If you go from Severity back toward Mercy:

It means that in the midst of chaos, in which nothing that's built ever lasts for long, in cold devastation, there comes a longing. The longing is for stability, cleanliness, warmth, for the order in which Mercy may exist. This allows individual identities to soften and come together. I'm sure you would find other ways to look at it, if you looked into it. In the end, it's what the symbol means to you personally anyway.

manored;100352 wrote:
Depends of your tastes, but I recommend Naruto. It has some interesting moral conflicts to it (not many, but some) and the fights and ninja strategizing are cool and sense-making.
Thanks! I like the Sandman comics. Does that relate in any way?
 
manored
 
Reply Thu 29 Oct, 2009 10:38 am
@Arjuna,
Arjuna;100377 wrote:

Thanks! I like the Sandman comics. Does that relate in any way?


Thanks for the explanation. =)

Again there seens to be more than one comic called "sandman", but, anyway, I never read any comic called that way, so wouldnt be able to tell you.
 
Icon
 
Reply Mon 2 Nov, 2009 08:52 am
@manored,
This is an interesting conversation.

I have to wonder though, why the interest in Taoism if peace is not your ultimate goal?
 
Arjuna
 
Reply Mon 2 Nov, 2009 09:36 am
@Icon,
Icon;101253 wrote:
This is an interesting conversation.

I have to wonder though, why the interest in Taoism if peace is not your ultimate goal?
It would appear that peace is the ultimate goal of any adventure. We quest for satisfaction. Satisfaction ends the quest. Out of peace comes the desire for adventure.

A Taoist might be able to answer the question better. I only know of Taoism because my brother claims it as his perspective. Knowing that I've read a lot of Aleister Crowley's writings, my brother gave me a copy of the Tao Te Ching made by Crowley. Crowley believed he understood how eastern and western thought converge. Course it's been a long time since the two perspectives were distinct. We've been influencing each other for centuries.
 
manored
 
Reply Mon 2 Nov, 2009 12:08 pm
@Icon,
Icon;101253 wrote:
This is an interesting conversation.

I have to wonder though, why the interest in Taoism if peace is not your ultimate goal?
Because it does seem like the ultimate path if peace is what you want.

Arjuna;101260 wrote:
It would appear that peace is the ultimate goal of any adventure. We quest for satisfaction. Satisfaction ends the quest. Out of peace comes the desire for adventure.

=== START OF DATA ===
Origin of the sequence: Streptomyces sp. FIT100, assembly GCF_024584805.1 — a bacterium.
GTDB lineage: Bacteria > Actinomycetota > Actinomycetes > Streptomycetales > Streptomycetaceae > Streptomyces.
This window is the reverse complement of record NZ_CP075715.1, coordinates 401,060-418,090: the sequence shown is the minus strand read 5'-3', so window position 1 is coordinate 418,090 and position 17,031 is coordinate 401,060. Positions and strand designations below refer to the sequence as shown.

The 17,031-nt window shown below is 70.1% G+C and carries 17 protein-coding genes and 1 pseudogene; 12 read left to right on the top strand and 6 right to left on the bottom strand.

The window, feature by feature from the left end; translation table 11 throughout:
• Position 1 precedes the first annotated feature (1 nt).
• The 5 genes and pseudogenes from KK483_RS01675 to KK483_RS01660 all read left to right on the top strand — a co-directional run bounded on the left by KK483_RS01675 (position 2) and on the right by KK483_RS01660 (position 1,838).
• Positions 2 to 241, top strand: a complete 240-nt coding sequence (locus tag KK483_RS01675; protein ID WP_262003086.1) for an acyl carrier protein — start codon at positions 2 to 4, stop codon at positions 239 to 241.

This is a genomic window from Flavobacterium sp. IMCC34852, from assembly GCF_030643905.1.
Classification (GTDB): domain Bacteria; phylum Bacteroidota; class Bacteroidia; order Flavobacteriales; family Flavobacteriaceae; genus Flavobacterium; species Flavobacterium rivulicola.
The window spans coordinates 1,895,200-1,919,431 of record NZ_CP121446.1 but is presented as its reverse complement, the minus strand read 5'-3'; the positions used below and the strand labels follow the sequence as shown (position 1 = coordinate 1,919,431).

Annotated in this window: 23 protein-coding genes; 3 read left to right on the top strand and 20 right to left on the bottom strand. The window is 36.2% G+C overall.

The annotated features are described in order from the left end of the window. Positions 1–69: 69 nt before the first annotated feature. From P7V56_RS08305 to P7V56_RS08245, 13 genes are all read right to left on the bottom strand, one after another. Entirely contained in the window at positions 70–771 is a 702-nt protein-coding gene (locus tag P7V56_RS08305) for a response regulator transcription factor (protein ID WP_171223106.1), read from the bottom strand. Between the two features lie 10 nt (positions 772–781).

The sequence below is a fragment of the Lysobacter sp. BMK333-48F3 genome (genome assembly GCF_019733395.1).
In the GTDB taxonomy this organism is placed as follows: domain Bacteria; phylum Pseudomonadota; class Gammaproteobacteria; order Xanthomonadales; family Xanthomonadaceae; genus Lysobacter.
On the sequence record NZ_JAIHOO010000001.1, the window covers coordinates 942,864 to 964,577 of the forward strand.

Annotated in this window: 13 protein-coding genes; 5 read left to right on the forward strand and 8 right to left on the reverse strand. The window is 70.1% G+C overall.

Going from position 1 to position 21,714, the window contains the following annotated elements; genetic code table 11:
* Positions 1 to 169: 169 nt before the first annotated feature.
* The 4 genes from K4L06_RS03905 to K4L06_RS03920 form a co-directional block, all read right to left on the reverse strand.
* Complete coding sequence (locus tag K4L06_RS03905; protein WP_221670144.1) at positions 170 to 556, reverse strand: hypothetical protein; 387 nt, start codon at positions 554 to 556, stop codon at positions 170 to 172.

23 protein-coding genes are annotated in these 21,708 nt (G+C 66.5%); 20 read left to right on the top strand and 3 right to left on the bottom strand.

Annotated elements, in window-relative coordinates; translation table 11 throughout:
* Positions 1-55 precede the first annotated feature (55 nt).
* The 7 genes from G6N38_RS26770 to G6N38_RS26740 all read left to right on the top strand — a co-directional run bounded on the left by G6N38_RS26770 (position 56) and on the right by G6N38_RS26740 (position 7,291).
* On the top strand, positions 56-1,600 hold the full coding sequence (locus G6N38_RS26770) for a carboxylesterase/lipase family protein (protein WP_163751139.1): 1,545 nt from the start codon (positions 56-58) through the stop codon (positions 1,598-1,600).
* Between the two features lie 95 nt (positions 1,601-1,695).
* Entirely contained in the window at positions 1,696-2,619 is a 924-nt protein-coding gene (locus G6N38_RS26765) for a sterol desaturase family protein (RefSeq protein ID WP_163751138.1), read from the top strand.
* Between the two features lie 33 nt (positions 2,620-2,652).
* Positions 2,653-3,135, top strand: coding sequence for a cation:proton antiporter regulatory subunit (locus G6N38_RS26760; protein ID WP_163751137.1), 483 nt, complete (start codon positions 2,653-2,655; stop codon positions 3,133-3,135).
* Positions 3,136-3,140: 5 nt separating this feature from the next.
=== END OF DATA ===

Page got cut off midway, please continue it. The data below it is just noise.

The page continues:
well said =)

Maybe taoism seens a boring option only because the world hasnt battered me enough yet.
 
Arjuna
 
Reply Mon 2 Nov, 2009 01:10 pm
@manored,
manored;101296 wrote:
Maybe taoism seens a boring option only because the world hasnt battered me enough yet.
The journey you take, you take for all of us. Take peace with you like a special coin. Smile
 
Bhaktajan
 
Reply Mon 2 Nov, 2009 01:41 pm
@manored,
there are two types of goals:

*Chaos: Accomplish an objective in this world, have fun

*Order: Gain greater understanding and knowledge of the universe.
::::::::::::::::::::::::::::::::::::::::::::::::::::::::::::::::::::::::::
This is 'absolutely' correct!

The Bhagavad-gita defines that the two sides of the Civil war that begins the very morning that the Gita's dialogue transpires is a battle resulting from the competion between these two forces, the sura & the asuras (the devotees of the Sun, Gods, divinity, the upholders of the Rod of Chasticement, etc vs. the meglomaniacs, self-declared Lord of all surveyed, the subjugators of all denizens).

This principle of chaos vs order is a divine play. Just as it is the nature of mechanical engineering too.
 
manored
 
Reply Tue 3 Nov, 2009 12:28 pm
@Arjuna,
Arjuna;101310 wrote:
The journey you take, you take for all of us. Take peace with you like a special coin. Smile
Dont worry, my idea of fun isnt to advance against your house driving a war tank =)

Thats what war games exist for! =)

Bhaktajan;101316 wrote:
there are two types of goals:

*Chaos: Accomplish an objective in this world, have fun

*Order: Gain greater understanding and knowledge of the universe.
::::::::::::::::::::::::::::::::::::::::::::::::::::::::::::::::::::::::::
This is 'absolutely' correct!